Horse Sports of the Future


We’re big on tradition in the horse world, and the sports most riders participated in back in the 1970s when Horse Illustrated first hit the press are largely the same as they are today. However, a few disciplines on the fringes have made some moves toward the mainstream. This month, we’re looking back at whether our predictions on these lesser-known riding pursuits were hits or misses.

Chariot Racing

Chariot Racing

“Chariot racing is a popular sport in many western states,” we declared in a May 1987 feature on an equine vet called Doc McFadden, who trained Quarter Horses and Thoroughbreds to compete in winter chariot races. The races were held on straight, snowy, quarter-mile tracks. He explained that the sport came about when cowboys sought a way to deliver hay to their herds as quickly as possible during the winter. However, he did not explain how they fit enough hay in those tiny chariots.

In April 1992, we mentioned that chariot racing was the latest discipline added to the U.S. National Arabian and Half-Arabian Championships, and that spectators packed the house for this event. Alas, no chariot races currently grace the class list for modern Arabian Nationals, so the spectators’ fervor must not have been enough to keep it going. However, you can still catch the event at some American Miniature Horse Registry shows. The spirit is still alive, just in a smaller form.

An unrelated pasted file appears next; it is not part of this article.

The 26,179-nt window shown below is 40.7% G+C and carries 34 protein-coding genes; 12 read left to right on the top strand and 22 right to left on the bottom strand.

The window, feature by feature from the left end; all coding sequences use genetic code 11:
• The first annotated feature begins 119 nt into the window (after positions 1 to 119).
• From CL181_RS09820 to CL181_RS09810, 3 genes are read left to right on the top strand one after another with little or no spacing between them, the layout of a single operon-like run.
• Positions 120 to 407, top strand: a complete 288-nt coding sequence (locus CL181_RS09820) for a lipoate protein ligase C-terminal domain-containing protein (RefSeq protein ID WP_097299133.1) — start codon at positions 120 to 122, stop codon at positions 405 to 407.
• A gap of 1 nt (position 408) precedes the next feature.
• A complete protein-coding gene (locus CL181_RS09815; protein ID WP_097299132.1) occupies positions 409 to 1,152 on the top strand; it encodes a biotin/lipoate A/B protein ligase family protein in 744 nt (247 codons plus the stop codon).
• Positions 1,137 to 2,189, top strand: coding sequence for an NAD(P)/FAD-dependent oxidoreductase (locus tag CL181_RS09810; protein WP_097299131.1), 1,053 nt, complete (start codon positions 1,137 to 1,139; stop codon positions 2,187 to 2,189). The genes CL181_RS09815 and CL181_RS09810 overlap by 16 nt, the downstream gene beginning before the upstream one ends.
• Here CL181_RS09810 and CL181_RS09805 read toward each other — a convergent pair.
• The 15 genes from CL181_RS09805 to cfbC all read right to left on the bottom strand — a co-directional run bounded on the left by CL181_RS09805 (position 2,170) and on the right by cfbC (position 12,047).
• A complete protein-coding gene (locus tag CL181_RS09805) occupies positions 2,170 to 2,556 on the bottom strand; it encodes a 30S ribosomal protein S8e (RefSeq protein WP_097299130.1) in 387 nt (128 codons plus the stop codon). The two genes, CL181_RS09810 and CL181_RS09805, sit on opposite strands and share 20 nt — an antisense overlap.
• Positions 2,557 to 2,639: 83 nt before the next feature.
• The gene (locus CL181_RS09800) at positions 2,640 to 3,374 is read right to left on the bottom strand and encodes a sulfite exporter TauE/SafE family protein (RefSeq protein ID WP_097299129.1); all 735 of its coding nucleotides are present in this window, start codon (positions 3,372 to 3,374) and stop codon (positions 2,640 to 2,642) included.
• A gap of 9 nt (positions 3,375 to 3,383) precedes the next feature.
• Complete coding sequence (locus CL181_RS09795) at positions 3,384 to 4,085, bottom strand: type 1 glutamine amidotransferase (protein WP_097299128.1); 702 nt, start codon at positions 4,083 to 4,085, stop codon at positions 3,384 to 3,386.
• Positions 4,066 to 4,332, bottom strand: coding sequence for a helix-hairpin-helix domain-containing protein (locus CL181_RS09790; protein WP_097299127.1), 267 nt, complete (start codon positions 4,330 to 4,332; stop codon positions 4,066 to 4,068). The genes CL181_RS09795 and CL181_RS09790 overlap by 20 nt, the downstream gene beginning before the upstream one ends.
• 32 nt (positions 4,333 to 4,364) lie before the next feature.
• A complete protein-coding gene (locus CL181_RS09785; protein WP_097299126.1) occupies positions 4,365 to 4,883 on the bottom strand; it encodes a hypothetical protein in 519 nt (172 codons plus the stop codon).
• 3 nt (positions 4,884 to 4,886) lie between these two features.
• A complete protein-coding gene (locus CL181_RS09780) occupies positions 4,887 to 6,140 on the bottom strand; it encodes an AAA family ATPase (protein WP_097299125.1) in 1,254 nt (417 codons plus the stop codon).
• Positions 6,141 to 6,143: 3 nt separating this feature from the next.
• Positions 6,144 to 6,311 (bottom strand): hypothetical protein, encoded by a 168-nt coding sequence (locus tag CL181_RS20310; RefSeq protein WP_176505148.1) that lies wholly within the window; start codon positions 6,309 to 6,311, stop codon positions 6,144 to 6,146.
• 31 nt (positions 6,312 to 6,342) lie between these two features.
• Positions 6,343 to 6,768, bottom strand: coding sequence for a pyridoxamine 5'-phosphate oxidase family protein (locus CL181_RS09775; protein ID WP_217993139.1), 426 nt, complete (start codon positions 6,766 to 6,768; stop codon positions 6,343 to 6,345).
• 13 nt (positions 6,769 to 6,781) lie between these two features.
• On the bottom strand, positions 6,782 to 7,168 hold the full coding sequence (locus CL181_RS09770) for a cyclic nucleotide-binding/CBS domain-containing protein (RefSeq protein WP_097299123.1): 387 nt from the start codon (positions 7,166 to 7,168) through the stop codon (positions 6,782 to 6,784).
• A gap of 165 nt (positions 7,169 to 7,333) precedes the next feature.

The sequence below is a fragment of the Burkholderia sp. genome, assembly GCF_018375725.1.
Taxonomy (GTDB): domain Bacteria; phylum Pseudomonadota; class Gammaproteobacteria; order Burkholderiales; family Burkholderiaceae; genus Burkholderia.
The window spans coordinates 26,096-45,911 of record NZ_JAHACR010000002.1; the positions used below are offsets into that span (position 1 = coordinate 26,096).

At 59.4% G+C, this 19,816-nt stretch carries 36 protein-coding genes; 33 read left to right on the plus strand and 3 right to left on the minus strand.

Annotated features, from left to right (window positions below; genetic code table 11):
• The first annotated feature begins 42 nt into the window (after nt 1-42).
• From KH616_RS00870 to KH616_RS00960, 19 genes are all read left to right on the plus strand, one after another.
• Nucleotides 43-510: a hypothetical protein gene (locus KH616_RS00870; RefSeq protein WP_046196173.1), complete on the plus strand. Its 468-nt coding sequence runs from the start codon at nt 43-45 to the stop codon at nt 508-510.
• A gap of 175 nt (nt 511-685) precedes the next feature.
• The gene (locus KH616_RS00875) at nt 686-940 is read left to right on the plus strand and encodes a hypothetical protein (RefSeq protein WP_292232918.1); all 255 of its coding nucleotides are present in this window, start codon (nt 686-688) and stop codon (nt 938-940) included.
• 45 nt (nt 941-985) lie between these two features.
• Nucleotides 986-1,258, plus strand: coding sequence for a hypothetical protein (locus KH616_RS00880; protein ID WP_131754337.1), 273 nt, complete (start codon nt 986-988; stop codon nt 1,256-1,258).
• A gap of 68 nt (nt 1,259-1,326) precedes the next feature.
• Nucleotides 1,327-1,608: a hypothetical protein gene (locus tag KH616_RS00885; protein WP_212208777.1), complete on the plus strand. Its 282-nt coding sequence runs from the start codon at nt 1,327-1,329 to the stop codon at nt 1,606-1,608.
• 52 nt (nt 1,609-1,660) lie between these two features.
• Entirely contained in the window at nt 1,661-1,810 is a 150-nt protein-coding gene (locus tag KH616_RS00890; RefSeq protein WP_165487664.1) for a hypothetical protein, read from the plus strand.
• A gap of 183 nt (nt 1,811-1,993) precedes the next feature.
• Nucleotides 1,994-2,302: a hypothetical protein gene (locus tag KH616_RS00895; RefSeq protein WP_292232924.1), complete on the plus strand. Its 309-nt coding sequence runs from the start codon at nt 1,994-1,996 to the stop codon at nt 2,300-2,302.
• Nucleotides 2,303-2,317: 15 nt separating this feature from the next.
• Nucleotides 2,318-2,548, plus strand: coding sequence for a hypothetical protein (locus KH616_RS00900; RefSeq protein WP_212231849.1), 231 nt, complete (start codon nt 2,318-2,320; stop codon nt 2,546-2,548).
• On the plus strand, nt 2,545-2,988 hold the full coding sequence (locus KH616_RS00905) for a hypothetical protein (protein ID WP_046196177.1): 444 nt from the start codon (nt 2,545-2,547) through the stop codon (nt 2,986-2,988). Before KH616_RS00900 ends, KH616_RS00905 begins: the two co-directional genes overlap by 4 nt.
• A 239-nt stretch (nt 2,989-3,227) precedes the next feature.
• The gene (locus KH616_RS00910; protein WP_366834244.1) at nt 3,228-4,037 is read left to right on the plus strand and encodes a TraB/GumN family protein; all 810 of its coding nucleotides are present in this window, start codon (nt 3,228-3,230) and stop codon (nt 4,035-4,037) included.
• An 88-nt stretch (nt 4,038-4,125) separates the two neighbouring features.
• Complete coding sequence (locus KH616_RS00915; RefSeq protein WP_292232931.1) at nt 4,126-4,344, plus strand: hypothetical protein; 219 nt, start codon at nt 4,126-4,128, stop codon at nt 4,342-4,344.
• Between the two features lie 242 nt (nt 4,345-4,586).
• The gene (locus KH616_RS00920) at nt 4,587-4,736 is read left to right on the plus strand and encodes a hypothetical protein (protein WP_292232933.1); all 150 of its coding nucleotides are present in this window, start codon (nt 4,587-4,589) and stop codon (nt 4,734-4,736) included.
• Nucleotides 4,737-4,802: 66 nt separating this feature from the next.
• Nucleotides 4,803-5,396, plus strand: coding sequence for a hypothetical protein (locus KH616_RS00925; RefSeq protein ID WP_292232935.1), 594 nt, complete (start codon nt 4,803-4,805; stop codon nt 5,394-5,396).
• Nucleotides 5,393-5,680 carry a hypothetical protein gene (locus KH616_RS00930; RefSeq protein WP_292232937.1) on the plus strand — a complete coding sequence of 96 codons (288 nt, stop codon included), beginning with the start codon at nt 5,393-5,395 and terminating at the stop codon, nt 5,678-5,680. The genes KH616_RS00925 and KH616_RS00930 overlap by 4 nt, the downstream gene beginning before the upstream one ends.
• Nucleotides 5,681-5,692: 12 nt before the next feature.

“The Horse Sport of the Future!” That’s quite a bold proclamation, but we felt confident enough to put it in the headline of a May 1988 feature on polocrosse. We even went so far as to call it “the horseman’s sport of the 1990s.”

A combination of polo and lacrosse, polocrosse was invented in England and gained popularity in Australia, then eventually caught on in North America. The sport does still have a loyal following here in the U.S., thanks in large part to the U.S. Pony Clubs, but we may have overstated how widespread it would be in the 1990s.

Western Dressage

Western Dressage

We discussed western dressage in the November/December 1981 issue of Horse Illustrated, even though the sport that we now know under that name was still a couple of decades out. Our feature was about using dressage principles to train your western horse, but we probably had no idea that “western dressage” would be an officially recognized United States Equestrian Federation sport some 30 years later.

While chariot racing remains a novelty and polocrosse hasn’t quite broken into the equestrian mainstream, western dressage has been a popular topic in recent years and is being offered at more shows.

So there you have it: A crossover effort between the sport horse world and western world is the success story of the last 40 years. We look forward to discussing the rise of English Reining in the future.

Continue on through our time warp with more columns celebrating our 40th year:
40 Years of Horse World Tech
40 Years of Hot-Button Issues

Leslie Potter is managing editor of Follow her on Twitter: @LeslieInLex.

This article originally appeared in the June 2016 issue of Horse Illustrated magazine. Click here to subscribe!


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